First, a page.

5. ‘[S]uppose a young student is fined for overdue library books. Later, as a middle-aged lawyer, she remembers paying the fine. Later still, in her dotage, she remembers her law career, but has entirely forgotten not only paying the fine but everything else she did in her youth. According to the memory criterion the young student is the middle-aged lawyer, the lawyer is the elderly woman, but the elderly woman is not the young student. This is an impossible result: if x and y are one and y and z are one, x and z cannot be two. Identity is transitive; memory continuity is not.’
– Article accessed on Wednesday 24th February, 3:02am:
Personal identity article – First published Tue Aug 20, 2002; substantive revision Thu Jul 9, 2015. Section accessed:
6. ‘The psychological approach does not dispense with the body entirely. A person’s character could hardly be manifested if he or she didn’t have a body, and it is difficult to comprehend how a person could have memories without having a brain. However, while having a body or some body is, on any plausible version of the psychological view, necessary for personal identity, what is not necessary is that I have this particular body. Any body structurally similar would do. Thus, the psychological approach downplays the importance not of the body per se, but of bodily identity in matters of personal identity.’ – Quentin Smith and L. Nathan Oaklander, Time, Change and Freedom: an introduction to metaphysics. Part II, Time and Identity. Dialogue 7, Personal identity. (Routledge, 1999 reprint of the 1995 first publication.) Pages 97-98.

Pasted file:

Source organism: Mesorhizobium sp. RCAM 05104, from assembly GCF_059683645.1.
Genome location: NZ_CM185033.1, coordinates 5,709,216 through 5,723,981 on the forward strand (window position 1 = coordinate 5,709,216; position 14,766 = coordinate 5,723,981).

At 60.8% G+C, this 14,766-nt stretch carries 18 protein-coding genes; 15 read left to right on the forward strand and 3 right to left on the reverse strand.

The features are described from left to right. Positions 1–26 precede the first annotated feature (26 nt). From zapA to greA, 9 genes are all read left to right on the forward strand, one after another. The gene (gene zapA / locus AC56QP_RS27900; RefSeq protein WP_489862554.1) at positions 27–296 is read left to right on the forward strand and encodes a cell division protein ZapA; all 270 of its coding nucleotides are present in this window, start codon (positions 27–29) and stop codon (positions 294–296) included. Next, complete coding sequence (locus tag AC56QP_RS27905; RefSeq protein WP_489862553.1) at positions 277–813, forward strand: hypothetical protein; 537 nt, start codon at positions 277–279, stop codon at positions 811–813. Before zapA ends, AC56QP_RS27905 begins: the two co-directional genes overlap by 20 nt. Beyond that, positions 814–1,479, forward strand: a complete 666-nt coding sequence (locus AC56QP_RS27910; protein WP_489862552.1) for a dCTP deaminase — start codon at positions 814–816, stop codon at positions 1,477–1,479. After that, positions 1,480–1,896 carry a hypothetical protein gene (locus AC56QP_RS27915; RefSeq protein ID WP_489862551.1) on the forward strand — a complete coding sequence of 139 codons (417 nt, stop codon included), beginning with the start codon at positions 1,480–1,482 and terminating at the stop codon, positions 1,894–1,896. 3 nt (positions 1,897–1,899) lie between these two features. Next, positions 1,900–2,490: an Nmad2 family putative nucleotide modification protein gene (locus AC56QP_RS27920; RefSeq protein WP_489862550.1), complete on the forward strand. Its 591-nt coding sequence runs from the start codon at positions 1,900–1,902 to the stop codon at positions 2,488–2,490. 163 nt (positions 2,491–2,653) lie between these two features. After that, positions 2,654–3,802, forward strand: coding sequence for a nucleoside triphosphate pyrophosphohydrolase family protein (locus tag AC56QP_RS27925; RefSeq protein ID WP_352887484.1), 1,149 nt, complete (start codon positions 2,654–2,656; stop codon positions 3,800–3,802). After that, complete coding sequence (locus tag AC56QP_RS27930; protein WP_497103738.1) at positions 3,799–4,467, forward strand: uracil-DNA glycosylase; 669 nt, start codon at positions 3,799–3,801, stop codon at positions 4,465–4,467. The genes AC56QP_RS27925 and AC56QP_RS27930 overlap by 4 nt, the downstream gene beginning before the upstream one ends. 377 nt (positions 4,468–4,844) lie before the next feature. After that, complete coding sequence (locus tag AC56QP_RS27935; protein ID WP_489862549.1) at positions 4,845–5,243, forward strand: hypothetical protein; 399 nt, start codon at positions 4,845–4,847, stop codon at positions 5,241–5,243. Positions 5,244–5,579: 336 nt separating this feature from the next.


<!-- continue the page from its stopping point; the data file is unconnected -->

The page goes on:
7. ‘[T]here is no time when you could recall anything that happened to you while you dreamlessly slept last night. The memory criterion has the absurd implication that you have never existed at any time when you were unconscious. The person sleeping in your bed last night must have been someone else.’